As is so often the case, Cooper's argument collapses; he exhibits both hope and despair when he addresses the future of the nation in New York. Through his acceptance of commerce as an element in the nation's evolution towards greatness, Cooper appears to appreciate the America he seems to never comprehend fully. By praising New York City as an urban giant, the spokesman for the natural, talented landed aristocracy accedes to a world beyond the shores and the myths of his beloved Glimmerglass. Cooper tries to remain apart from the world and his paradoxes, but the island of Manhattan proves to be far too "crowded" for his purposes; it was never his blank slate to do with as he wished.

Cooper's entrance into the Burke/Lentricchia conversation of American history and politics leads him to paradox, for he can never claim the power to make a meaningful comment to alter the "conversation." His input, literary or historical, to the conversation remains subject to the coercive power of the past, and thus he needs to create his own vision that feeds off the conversation yet maintains a credible and desirable distance from the controlling factors of his era. Cooper accomplishes this by manipulating and idealizing the past for the benefit of instruction; he wants to be both ideologue and teacher. In the process he reflects what Sacvan Bercovitch identifies as the ability of antebellum literature to sense an inevitable cataclysm in American civilization, the Civil War (86). Bercovitch cites Cooper's work, especially The Crater, among the works of Hawthorne, Melville, Stowe, and other nineteenth century writers as literature that responds to the uneasy social, political, and cultural conditions of the nineteenth century (86). Cooper's reaction to the national issues leading to this impending cataclysm is twofold: He seeks to inform the public of the faults of American civilization and offers solutions in the process. He maintains a traditionalist position in his instruction as he examines the New World past as a time of opportunity and regeneration while defending a way of life that both preserves the past and protects, at least to his way of thinking, the present and the future from the abominations that foretell destruction. The utopia that Cooper alludes to in his novels represents a retreat to a seemingly better time, but one he could never fully explain or grasp because of his paradoxical sense of reality. New York appropriately places this Cooperian world before the reader as his final comment.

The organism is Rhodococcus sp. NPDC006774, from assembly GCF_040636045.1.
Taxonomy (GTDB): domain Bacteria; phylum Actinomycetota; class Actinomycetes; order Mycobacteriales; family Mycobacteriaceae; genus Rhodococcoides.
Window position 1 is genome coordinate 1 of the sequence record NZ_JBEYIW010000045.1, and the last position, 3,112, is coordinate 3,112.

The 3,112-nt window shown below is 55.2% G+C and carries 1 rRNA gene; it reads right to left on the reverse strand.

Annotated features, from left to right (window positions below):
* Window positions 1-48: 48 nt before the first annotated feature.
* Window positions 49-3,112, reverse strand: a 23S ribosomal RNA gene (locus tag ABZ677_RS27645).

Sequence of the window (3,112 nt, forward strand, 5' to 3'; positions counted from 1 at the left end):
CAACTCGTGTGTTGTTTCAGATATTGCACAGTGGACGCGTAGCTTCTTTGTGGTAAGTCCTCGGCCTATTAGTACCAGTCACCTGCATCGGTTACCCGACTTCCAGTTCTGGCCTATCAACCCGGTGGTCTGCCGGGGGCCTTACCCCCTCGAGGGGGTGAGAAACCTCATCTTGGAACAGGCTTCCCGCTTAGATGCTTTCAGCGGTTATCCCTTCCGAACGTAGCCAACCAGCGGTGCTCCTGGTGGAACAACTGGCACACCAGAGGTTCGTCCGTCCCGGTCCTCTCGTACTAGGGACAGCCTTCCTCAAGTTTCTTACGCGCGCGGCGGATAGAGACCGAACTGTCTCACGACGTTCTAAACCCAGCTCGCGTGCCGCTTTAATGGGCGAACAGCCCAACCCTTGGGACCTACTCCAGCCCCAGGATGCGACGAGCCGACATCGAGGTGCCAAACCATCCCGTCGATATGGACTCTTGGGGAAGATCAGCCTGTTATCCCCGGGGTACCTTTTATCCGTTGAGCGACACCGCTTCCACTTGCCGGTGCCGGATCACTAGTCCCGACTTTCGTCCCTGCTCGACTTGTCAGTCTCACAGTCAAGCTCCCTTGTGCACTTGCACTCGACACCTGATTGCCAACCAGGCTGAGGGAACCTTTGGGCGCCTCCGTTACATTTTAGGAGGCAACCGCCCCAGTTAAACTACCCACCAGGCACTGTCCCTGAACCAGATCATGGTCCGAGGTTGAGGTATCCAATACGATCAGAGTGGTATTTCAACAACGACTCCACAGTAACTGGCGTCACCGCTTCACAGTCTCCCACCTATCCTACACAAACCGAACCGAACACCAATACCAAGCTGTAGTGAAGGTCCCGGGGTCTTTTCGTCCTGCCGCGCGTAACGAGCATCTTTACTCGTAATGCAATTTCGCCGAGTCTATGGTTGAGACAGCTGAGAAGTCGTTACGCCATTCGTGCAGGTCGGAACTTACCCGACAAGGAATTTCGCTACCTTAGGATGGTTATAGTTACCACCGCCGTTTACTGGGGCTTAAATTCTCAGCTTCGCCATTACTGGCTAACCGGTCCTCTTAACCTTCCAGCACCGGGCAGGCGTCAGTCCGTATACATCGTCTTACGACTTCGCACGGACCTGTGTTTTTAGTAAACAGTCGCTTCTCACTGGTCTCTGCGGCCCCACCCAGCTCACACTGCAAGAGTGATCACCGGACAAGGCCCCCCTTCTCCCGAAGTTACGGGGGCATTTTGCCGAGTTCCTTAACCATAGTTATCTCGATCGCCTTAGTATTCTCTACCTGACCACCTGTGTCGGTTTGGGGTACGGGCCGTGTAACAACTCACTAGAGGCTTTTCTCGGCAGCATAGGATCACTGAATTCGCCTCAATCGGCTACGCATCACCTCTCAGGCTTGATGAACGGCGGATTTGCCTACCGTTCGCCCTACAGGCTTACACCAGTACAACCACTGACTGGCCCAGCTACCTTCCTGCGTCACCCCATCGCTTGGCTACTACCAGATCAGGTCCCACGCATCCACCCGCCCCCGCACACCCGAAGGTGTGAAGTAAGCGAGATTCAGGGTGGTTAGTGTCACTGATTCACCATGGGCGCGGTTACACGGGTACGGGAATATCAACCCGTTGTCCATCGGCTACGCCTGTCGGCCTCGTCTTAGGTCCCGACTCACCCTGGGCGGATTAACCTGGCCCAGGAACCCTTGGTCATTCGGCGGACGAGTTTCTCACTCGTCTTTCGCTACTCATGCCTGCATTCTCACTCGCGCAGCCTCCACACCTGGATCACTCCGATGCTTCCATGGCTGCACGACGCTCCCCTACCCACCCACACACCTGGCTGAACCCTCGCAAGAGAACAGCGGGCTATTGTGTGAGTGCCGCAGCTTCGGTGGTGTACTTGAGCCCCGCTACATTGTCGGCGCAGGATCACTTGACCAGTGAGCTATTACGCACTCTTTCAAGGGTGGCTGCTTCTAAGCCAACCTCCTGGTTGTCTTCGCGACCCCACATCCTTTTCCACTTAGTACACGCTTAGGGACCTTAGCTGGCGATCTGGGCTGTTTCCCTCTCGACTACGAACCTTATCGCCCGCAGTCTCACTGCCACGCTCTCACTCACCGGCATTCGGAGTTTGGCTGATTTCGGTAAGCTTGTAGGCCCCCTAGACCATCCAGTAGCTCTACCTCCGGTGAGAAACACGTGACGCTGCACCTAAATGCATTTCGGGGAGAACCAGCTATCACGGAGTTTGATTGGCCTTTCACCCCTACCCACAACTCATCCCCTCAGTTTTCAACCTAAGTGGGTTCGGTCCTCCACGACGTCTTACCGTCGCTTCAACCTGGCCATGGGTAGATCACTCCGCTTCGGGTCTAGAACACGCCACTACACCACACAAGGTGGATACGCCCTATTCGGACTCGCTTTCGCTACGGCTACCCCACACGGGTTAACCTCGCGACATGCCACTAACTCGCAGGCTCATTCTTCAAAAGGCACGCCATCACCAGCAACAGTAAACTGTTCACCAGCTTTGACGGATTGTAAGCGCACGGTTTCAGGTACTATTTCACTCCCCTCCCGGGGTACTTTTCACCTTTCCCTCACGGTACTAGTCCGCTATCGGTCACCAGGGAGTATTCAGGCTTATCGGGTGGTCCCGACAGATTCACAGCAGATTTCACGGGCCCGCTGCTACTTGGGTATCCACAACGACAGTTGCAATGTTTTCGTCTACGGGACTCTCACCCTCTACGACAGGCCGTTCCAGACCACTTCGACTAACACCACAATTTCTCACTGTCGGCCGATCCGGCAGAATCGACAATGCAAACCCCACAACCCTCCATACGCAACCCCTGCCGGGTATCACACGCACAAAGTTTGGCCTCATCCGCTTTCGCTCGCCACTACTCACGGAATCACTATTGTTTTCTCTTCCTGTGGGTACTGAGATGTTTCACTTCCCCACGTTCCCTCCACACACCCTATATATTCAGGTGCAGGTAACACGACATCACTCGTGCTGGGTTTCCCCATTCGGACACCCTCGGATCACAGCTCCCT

Works Cited and Consulted